…and Gil Raviv, a Program Manager at Microsoft, has also asked for feedback on this functionality on this thread:
https://social.technet.microsoft.com/Forums/en-US/1eac9c36-b6e4-48f0-a51a-fa92b24cf1d9/vba-and-power-query-in-excel-2016-preview-lets-get-started?forum=powerquery

Secondly, I was contacted recently by Tycho Grouwstra who shared with me some of the interesting work he has done using VBA and Power Query in the Excel 2016 Preview, and who has very kindly allowed me to blog about it here. His work is much more representative of how I think most people will want to use this feature.

Tycho sent me a .xlsm file containing all of the VBA code, which you can download here. Obviously the code only works in the Excel 2016 Preview, but you can still open the file and look at the code in Excel 2013. However if you’re worried about downloading a workbook with macros in, I extracted the code to a text document which you can see here. If you want to copy the code to use in your own workbook, you’ll need to go to the VBA Editor, select Tools/References and add a reference to “Microsoft ActiveX Data Objects 6.1 Library”.

image

The VBA code includes examples of how to:

  • Delete all the Power Query queries in a workbook
  • Export/import the M code for all queries to/from another Excel workbook
  • Export/import the M code for all queries to text files
  • Refresh all the Power Query queries in the workbook
  • Load a query to an Excel table

A few bugs/features in the Preview are also pointed out, namely:

  • Imported queries don’t always show up in the Workbook Queries pane; the workaround is to close and reopen the workbook
  • Functions aren’t recognised as functions (ie they don’t have the fx icon) until you open the Query Editor and the Close & Load
  • Query groups aren’t supported yet – which is a bit of an oversight, in my opinion, but the forums thread linked to above indicates it won’t be addressed before RTM unfortunately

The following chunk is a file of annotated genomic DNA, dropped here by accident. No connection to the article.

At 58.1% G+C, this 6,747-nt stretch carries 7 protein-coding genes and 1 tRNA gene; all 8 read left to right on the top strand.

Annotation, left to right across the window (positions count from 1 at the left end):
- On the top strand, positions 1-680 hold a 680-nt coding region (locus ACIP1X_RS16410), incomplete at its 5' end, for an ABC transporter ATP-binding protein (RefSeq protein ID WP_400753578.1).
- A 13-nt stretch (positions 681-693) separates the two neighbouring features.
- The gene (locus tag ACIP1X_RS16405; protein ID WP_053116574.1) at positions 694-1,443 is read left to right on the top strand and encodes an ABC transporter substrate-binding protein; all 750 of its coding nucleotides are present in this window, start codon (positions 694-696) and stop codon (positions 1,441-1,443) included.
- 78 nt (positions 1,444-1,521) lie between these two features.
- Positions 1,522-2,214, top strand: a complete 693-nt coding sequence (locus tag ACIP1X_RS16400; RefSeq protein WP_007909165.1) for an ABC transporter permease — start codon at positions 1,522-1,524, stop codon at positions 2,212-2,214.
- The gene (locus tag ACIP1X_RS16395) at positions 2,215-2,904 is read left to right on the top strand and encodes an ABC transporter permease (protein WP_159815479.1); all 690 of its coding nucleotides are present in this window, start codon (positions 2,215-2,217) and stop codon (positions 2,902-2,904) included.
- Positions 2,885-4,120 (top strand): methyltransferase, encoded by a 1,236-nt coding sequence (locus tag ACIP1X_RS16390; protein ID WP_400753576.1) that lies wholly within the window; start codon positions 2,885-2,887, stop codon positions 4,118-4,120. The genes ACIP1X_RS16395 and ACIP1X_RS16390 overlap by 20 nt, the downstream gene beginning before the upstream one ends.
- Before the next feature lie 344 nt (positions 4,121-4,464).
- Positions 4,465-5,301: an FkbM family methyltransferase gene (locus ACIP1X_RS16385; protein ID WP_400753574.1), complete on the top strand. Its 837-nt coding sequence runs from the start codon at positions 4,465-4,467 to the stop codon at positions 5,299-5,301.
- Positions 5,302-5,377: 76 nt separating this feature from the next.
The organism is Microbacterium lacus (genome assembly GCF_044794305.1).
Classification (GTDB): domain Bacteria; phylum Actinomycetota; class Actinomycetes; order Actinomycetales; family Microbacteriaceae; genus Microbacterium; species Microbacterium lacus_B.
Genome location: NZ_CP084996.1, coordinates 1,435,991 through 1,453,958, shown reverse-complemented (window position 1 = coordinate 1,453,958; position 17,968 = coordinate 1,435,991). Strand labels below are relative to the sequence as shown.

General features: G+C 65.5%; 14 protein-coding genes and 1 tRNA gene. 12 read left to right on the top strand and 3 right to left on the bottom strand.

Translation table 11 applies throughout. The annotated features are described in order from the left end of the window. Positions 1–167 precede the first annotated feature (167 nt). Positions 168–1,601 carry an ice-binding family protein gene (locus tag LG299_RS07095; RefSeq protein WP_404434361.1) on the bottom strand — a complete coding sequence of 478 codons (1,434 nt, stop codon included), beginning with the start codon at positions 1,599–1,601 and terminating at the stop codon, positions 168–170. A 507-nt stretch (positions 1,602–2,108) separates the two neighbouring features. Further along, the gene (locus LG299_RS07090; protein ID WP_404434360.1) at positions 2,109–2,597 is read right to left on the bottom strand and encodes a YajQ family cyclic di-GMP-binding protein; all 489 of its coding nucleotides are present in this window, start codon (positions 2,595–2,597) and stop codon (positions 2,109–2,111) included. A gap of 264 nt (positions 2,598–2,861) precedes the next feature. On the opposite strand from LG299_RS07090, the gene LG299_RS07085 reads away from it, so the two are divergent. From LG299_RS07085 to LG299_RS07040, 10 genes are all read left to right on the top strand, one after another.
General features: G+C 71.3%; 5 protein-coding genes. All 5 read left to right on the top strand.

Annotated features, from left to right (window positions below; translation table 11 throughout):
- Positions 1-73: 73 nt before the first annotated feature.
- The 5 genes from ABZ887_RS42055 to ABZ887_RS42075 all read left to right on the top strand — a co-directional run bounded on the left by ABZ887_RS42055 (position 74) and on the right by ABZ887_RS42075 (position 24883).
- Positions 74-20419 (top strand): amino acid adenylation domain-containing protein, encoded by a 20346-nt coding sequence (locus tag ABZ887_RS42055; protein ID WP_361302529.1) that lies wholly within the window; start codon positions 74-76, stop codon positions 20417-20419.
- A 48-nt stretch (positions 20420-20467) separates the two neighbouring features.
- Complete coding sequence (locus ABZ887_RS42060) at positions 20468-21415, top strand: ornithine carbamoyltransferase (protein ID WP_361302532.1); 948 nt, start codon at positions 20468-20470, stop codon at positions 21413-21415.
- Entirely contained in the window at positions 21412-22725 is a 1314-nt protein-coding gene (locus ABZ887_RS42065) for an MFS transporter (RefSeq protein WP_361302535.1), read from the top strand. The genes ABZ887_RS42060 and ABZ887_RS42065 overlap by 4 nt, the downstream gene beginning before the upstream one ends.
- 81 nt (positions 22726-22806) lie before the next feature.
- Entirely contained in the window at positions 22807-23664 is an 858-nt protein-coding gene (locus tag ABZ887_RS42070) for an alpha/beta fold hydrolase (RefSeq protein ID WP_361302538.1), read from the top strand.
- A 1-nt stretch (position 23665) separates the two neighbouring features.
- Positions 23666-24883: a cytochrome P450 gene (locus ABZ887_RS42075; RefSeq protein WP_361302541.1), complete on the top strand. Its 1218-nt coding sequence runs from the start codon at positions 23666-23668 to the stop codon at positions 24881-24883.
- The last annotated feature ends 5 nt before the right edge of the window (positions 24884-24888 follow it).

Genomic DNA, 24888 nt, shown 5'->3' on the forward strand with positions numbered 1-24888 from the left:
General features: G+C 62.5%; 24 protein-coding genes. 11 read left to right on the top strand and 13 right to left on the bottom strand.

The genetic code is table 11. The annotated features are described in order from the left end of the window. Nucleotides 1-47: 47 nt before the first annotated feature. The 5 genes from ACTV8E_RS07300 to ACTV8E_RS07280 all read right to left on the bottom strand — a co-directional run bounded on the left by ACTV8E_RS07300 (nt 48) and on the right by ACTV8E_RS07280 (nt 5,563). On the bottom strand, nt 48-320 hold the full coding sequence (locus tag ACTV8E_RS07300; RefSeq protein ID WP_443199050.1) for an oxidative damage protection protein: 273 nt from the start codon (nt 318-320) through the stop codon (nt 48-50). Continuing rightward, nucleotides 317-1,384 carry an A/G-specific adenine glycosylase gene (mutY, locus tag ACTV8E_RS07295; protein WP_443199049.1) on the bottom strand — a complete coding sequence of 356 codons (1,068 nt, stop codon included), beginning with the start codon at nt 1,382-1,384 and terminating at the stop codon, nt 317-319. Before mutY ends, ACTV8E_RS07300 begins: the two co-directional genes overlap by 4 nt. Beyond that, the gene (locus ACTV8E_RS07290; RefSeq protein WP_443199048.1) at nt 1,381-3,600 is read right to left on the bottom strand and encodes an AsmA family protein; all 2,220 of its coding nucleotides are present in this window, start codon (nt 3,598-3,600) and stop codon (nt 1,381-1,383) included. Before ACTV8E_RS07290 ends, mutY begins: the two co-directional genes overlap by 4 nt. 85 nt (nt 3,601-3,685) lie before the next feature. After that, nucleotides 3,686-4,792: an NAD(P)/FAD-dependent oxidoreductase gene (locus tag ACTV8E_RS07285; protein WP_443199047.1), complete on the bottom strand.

• Loading the output of a query into an Excel table using the code given here doesn’t seem to have the same result as loading a query to a table in the worksheet using the Power Query UI: it creates a blue, rather than green, table that doesn’t always retain row order.

I can imagine a lot of serious Power Query users will create workbooks containing a library of their most useful queries and functions, and use VBA code to copy these queries and functions into new workbooks as and when necessary. We’ll have to wait and see what Microsoft’s plans for sharing Power Query queries are, whether they’ll go beyond what’s already been seen in Office 365 Power BI, whether they will be part of a bigger bundle of services and what the cost will be.

Incidentally, the sample workbook contains a lot of interesting, generally useful Power Query queries and functions written by Tycho and others which is also available in the following GitHub repository: https://github.com/tycho01/pquery

Drawing Lines On Maps With Power Map And Power Query

Recently, I was working with a customer that wanted to be able to draw lines between two points in Power Map. At the time I thought the only way that it might be possible was by using Power Query to generate a table of data containing a series of points that were so close together that they looked like a single line, and then plot these points in Power Map (similar to what I show in the screenshot here). Soon after, the new custom regions functionality was released in Power Map (there’s no documentation I can find right now, but this blog post is reasonably detailed) and I wondered whether now it might be possible to draw lines. Unfortunately not: Power Map can now import SHP and KML files, but it doesn’t support all the features of KML – only polygons (and even then not all the features of polygons, although inner and outer boundaries work fine). I guess this is ok for the primary use-case of Power Map, which is plotting BI data on a map, but it would be nice to see more KML features supported so that Power Map can show richer supporting information for the data: things like arrows showing direction of travel, and so on.